Because they know they can get at least two more “upgrades” out of you. They know they can increase the bitrate from 256 kbps to 320 kbps (while calling it CD “quality”, equivocating on quality – here meaning perceived quality), and then from there to lossless compression (mathematically equivalent to CD “quality”). Each time they might charge you an upgrade fee (or “forgo” it to increase loyalty) to alter your purchased music licenses to the latest standard and cover the relatively small cost of serving music downloads.
They also both sell transducers (loudspeakers, headphones), and profit from the belief that buying more expensive equipment will result in higher perceived audio quality than will using source files with lower compression levels. While this may prove true for some (using the absolute worst DACs/transducers, or for those with impaired hearing), I doubt it is true for the majority of their clientele. Even on iPhone headphones or my Honda’s stock radio/paper-cone speakers, migrating from compressed to uncompressed music has yielded audible improvements.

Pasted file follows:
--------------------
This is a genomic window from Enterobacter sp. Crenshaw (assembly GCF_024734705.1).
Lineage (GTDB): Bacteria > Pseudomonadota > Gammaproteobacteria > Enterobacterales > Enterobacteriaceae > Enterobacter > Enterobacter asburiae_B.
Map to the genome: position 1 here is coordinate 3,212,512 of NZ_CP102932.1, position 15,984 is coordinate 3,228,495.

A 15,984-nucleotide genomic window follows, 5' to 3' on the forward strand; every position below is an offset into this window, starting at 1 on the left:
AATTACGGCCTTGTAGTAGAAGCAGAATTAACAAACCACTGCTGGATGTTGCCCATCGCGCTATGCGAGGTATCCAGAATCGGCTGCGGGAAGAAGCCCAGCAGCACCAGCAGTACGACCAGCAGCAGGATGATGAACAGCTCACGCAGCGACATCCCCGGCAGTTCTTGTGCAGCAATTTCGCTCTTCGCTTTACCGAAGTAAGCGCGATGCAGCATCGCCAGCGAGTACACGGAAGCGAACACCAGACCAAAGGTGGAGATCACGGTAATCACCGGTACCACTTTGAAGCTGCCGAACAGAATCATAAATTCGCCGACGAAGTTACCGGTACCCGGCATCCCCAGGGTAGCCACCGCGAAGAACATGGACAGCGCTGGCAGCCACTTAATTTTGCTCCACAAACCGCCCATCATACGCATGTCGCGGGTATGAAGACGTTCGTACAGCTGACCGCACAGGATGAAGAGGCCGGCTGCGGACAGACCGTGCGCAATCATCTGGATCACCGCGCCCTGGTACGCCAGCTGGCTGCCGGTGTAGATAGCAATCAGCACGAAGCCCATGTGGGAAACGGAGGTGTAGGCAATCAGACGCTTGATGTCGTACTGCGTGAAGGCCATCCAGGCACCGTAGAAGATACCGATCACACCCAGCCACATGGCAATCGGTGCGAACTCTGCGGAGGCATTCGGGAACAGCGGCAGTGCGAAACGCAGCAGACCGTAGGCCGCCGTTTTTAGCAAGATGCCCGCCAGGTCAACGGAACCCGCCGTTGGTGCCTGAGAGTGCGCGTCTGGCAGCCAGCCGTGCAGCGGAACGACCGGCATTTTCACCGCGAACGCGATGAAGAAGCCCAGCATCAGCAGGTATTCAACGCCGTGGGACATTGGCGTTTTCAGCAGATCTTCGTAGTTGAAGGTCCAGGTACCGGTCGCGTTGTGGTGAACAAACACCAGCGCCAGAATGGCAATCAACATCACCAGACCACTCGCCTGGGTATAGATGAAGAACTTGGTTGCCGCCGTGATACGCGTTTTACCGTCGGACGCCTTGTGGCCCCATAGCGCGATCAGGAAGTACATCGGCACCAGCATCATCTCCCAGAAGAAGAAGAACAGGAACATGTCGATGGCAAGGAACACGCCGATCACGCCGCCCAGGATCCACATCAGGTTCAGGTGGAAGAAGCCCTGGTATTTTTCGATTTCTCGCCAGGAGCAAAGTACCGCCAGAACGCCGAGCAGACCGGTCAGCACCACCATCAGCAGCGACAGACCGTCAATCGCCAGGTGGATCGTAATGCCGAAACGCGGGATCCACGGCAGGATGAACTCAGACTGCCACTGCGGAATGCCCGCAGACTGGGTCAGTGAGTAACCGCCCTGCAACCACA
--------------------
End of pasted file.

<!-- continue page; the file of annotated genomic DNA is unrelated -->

It’s definitely not bandwidth or bandwidth cap issues.
With AT&T’s 20GB bandwidth cap, you can download 27 uncompressed CDs, or 54 losslessly compressed CDs, or 150 lossy (256 kbps) compressed CDs. That’s assuming each CD is full length (700 MiB).
For AT&T’s 150GB cap, those numbers change to 204, 408, and 1126 CDs respectively.
For Comcast’s 250GB cap, those numbers change to 340, 681, and 1877 CDs respectively.
Dynamic Range Compression
Online music stores also have an opportunity to continue differentiating themselves by pressuring labels to release “organic” remasters – forgoing, or with reduced dynamic range compression. Since music is increasingly consumed privately (as opposed to in ice cream parlors or on analog (tuned) radios half a century ago), they can fight the Loudness War. This differentiation complements increases in music quality as higher dynamic ranges benefit from decreases in compression.